Modalities of Social Authority: Suggesting an Interface for Religious and Social History

Authors

  • Nancy Christie
  • Michael Gauvreau

Abstract

The dominant approaches in Canadian social history have focused, for the most part, upon categories of region, class formation, and women’s experience (more recently informed by theories of gender). Because of the priorities placed upon these “primary identities”, religious experience, both in its social and personal aspects, has tended to form a “neutral” backdrop to the more active dimensions of secular political and social thought. We thus propose two interdependent analytical frameworks through which to explore religious forms and practices as integral elements of social formation: the ongoing function of religious institutions as an apparatus of social regulation; and the concomitant search for cultural authority (and political power) by which both groups and institutions sought to articulate a particular vision of the social order.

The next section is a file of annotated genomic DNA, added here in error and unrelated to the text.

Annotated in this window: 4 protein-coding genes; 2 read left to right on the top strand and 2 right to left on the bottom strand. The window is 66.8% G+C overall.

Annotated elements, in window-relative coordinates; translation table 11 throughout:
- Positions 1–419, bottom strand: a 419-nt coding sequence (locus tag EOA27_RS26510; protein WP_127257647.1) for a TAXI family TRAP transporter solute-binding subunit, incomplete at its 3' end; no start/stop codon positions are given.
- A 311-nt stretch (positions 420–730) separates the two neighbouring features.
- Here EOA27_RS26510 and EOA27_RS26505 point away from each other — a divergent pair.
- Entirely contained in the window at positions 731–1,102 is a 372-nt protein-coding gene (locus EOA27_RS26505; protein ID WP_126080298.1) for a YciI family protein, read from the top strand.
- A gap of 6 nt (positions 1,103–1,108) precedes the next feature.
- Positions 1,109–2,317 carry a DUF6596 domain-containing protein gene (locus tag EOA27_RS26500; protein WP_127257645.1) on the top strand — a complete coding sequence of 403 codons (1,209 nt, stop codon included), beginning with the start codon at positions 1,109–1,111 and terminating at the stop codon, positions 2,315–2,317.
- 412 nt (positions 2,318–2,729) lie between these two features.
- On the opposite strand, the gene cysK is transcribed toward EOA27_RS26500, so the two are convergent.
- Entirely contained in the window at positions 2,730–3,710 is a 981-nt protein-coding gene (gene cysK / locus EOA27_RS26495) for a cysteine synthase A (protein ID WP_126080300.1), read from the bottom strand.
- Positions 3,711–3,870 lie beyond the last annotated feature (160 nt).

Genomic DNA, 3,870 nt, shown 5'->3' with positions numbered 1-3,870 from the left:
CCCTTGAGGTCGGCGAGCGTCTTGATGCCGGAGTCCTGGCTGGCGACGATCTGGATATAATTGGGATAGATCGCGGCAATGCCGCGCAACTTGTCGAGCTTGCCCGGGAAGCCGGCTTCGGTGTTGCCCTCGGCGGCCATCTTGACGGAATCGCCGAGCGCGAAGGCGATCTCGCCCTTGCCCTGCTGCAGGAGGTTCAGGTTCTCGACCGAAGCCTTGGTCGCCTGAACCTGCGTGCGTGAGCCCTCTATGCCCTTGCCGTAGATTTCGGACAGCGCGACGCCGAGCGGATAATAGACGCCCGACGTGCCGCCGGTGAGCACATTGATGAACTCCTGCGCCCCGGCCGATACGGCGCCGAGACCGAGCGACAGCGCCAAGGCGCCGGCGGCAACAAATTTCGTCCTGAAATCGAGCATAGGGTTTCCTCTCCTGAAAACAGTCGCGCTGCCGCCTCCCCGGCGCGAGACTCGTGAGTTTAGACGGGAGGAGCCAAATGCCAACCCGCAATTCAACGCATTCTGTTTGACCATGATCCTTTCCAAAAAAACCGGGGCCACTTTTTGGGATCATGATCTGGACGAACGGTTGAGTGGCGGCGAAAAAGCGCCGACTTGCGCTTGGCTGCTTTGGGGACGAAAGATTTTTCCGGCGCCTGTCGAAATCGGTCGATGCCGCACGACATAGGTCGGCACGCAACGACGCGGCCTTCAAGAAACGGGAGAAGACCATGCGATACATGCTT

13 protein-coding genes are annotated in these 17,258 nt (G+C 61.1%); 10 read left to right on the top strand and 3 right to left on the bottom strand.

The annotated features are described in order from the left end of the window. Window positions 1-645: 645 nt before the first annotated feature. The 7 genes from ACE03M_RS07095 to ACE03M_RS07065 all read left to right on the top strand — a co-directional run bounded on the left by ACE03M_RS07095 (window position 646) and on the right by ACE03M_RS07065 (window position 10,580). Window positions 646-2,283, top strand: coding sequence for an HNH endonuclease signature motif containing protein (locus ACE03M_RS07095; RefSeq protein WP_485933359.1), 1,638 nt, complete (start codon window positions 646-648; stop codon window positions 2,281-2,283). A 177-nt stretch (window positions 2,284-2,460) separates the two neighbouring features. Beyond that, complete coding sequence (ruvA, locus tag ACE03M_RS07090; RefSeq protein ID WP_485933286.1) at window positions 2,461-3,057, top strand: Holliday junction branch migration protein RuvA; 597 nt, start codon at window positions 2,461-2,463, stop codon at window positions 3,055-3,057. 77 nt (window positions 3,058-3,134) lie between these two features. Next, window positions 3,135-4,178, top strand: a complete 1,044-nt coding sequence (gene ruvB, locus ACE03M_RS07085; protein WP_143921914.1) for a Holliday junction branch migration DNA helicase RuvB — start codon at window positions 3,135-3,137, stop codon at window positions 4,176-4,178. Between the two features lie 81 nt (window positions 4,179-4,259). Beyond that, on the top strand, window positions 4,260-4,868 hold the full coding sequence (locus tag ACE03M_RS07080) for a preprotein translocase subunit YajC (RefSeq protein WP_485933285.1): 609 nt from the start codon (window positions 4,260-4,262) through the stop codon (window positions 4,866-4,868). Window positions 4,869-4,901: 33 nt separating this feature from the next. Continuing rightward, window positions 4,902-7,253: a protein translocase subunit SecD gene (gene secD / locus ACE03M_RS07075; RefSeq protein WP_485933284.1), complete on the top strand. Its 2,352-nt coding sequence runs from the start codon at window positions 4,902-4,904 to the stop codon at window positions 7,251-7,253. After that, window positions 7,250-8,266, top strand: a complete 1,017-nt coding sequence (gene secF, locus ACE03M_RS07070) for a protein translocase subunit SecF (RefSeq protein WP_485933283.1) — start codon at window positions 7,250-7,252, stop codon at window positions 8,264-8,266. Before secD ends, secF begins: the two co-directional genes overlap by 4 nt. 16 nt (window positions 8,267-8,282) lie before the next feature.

Downloads

Published

01.05.2003

Issue

Section

Introduction